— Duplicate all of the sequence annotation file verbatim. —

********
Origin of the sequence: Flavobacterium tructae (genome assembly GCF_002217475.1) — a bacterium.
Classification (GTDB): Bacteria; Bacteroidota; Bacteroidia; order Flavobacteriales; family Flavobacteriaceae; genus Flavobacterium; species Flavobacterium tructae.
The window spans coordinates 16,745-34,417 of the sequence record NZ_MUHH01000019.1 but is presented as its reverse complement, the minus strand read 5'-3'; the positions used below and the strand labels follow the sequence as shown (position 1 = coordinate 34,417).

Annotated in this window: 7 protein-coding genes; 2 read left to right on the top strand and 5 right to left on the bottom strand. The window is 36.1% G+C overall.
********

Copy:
Origin of the sequence: Flavobacterium tructae (genome assembly GCF_002217475.1) — a bacterium.
Classification (GTDB): Bacteria; Bacteroidota; Bacteroidia; order Flavobacteriales; family Flavobacteriaceae; genus Flavobacterium; species Flavobacterium tructae.
The window spans coordinates 16,745-34,417 of the sequence record NZ_MUHH01000019.1 but is presented as its reverse complement, the minus strand read 5'-3'; the positions used below and the strand labels follow the sequence as shown (position 1 = coordinate 34,417).

Annotated in this window: 7 protein-coding genes; 2 read left to right on the top strand and 5 right to left on the bottom strand. The window is 36.1% G+C overall.